Tuesday, April 30, 2019
Thnking back so long ago. . .
It is a curious practice to some but one of the ancient traditions of our jurisdiction. Of course, we all know that the decision is made by seminary placement officers with the give and take of those responsible for local episcope or ecclesiastical supervision within the districts (dioceses to the non-Missouri). But that does not mean that this is a political process or a random one. In fact, it only works because we really do believe that the Holy Spirit is at work in it (it seemed good to us and to the Spirit. . . ). Some like to deride this as a modern day version of smoke filled rooms in which trades are made and people tried in various places and districts offering up both pleas for someone and a willingness to forego this round for a higher place in next year's draft. I don't. I believe the human structures do not preclude the work of the Spirit so that the candidate can believe and the church can affirm that God has placed these people where they are placed.
In my own case, my vicarage took place about exactly where I wanted to go but the circumstances I found were not in my plan. My bishop actually died within hours of the placement and I was going to be alone for a goodly time in a parish with hundreds and hundreds in Sunday school and even more in worship each week. When I got there, I found a parish still grieving the death of their pastor, and, having called a pastor, still not fully prepared to receive anyone as their new pastor. I ended up being organist, liturgist, and preacher for the first service each Sunday, assisted and often preached at the two later, and also at the Wednesday services. While some vicars find they preach seldom, I never failed to preach at least twice a week from the get go. In the end, conflict surfaced and the parish suffered both from trying to call someone too quickly and still grieving the loss of the man who had been there for 16 years before he died. But God placed me there for a reason and it was more apparent long after the vicarage year ended than while I was enduring it.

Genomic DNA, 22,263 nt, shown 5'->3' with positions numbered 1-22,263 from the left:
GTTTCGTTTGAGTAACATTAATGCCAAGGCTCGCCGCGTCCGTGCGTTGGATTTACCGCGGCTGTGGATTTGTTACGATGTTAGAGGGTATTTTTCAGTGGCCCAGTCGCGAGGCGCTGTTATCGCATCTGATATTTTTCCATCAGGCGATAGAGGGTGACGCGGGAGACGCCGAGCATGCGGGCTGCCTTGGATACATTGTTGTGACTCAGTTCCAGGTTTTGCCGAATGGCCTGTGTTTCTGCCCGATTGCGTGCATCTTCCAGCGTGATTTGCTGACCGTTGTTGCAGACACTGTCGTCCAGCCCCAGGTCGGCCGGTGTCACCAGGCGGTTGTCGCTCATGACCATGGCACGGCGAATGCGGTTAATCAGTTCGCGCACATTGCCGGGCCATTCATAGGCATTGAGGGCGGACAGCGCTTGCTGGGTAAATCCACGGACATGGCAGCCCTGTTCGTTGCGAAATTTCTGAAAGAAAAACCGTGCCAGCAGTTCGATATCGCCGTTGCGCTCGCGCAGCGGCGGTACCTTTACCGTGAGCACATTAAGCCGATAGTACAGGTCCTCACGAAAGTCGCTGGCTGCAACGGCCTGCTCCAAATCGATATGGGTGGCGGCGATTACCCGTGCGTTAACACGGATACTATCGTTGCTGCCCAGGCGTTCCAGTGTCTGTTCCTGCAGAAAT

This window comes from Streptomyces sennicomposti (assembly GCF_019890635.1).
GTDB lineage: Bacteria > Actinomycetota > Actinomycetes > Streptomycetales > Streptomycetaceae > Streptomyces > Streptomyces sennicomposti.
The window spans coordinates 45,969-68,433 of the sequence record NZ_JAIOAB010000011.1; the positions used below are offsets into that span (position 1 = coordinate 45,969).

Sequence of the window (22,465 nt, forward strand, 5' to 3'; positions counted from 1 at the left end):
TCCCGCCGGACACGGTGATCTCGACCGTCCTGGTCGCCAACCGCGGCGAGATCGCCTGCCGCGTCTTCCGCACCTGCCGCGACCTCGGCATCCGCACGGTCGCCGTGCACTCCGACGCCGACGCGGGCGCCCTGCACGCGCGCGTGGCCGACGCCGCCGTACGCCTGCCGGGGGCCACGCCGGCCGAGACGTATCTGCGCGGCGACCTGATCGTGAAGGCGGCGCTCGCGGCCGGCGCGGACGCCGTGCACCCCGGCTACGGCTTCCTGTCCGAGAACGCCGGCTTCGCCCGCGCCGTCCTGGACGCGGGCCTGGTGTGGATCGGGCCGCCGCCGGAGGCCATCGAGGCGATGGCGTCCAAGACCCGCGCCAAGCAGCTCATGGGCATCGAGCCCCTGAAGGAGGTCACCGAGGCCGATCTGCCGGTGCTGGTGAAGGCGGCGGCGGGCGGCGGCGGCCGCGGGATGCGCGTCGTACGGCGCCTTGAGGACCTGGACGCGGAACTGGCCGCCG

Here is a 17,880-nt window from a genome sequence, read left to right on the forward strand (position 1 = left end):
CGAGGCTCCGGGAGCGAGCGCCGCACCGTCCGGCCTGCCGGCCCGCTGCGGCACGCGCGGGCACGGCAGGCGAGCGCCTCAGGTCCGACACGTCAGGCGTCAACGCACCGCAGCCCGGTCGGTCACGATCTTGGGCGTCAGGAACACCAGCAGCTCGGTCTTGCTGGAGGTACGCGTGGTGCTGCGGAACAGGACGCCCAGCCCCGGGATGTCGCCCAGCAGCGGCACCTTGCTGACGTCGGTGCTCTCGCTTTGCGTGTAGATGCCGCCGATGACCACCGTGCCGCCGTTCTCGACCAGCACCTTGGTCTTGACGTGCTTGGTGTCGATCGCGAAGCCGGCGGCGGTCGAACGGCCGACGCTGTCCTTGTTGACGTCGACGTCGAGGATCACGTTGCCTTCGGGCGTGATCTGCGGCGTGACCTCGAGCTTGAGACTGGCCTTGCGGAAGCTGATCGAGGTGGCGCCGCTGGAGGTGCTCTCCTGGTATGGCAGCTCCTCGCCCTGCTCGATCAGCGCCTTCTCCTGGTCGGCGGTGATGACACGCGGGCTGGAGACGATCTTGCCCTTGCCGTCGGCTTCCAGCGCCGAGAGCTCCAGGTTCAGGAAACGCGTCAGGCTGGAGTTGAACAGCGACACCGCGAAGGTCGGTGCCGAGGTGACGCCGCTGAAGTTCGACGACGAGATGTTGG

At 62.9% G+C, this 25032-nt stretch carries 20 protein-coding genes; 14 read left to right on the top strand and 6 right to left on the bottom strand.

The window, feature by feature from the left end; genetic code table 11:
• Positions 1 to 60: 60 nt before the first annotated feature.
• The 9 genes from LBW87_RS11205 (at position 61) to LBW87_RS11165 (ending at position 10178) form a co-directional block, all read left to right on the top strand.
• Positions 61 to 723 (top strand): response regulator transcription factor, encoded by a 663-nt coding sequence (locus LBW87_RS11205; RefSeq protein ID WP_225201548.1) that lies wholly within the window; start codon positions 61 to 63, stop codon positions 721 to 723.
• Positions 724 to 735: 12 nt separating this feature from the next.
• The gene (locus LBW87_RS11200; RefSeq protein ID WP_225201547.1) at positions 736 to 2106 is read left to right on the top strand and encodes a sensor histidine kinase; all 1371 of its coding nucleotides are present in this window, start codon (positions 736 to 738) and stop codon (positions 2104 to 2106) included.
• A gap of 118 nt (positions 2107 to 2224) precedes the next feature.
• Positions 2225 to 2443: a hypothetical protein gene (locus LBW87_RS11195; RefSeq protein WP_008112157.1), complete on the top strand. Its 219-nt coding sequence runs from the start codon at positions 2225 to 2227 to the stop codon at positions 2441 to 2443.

My placement came into the same district but between Albany and New York City in a small parish at the edge of the Catskills. It was a congregation that had been without a pastor for several years and suffered conflict and division. I often joke that I instantly united the congregation because none of them wanted me and so their factions could come together in their uniform belief I was not the right man for that congregation. The truth is that both my wife and I agreed. I would have taken a parish on the outskirts of hell if it had been offered but no calls came. The first years of difficulty, conflict, and challenge gave way to nearly thirteen years of solid growth in faith and in numbers until when it seemed good to us and the Spirit to accept a call to Tennessee, we left amid tears -- ours and theirs. Where I was sure this was either a joke or purposeful trial or mistake on God's part, it proved to be God's wisdom and purpose. Again, this judgment did not come right away but over time.
Without the belief that the Holy Spirit is at work in the process and that God has placed this person here, both congregation and clergy are left to see this as a job and not a calling, an employment instead of a vocation with a destination. That is the most destructive thing for the congregation and for the pastor. The people in the pew must believe that God is at work in bringing this man to the congregation or else they will render a verdict upon his ministry simply on the subjective basis of personality or preference. At the first perceived mistake, they will cry out for him to be fired or removed. Patience comes only when we believe that God is at work and charity is offered not because the man deserves it but because God is worthy. At the same time, the man placed there also needs to believe that he is not there by accident but by God's providential purpose, doing not his own bidding but God's, and working not for his agenda but the Lord's. He will forgive their mistakes and rash judgments not because they are worthy but because God is and God's plan and purpose expect that we will trust Him and His judgment.
So let me say that there will be disappointment and glee, frustration and hope, sighs and smiles on placement day -- probably on the same faces. The people and the pastor will be tested by time and circumstance. When hurt feelings or dispute come, both will be tempted to believe that God made a mistake or was absent from this process but I urge both to resist this judgment. Instead, as people of faith and the faithful pastors whom God sends, it is incumbent upon us to believe that God is not only in the details but present with the people and the pastor and that His purpose and His outcome will not be foiled or flawed. God is in this place. In Ft. Wayne and in St. Louis. God will be in the place where you go -- wherever that will be. I am more convinced of this truth now than I ever was.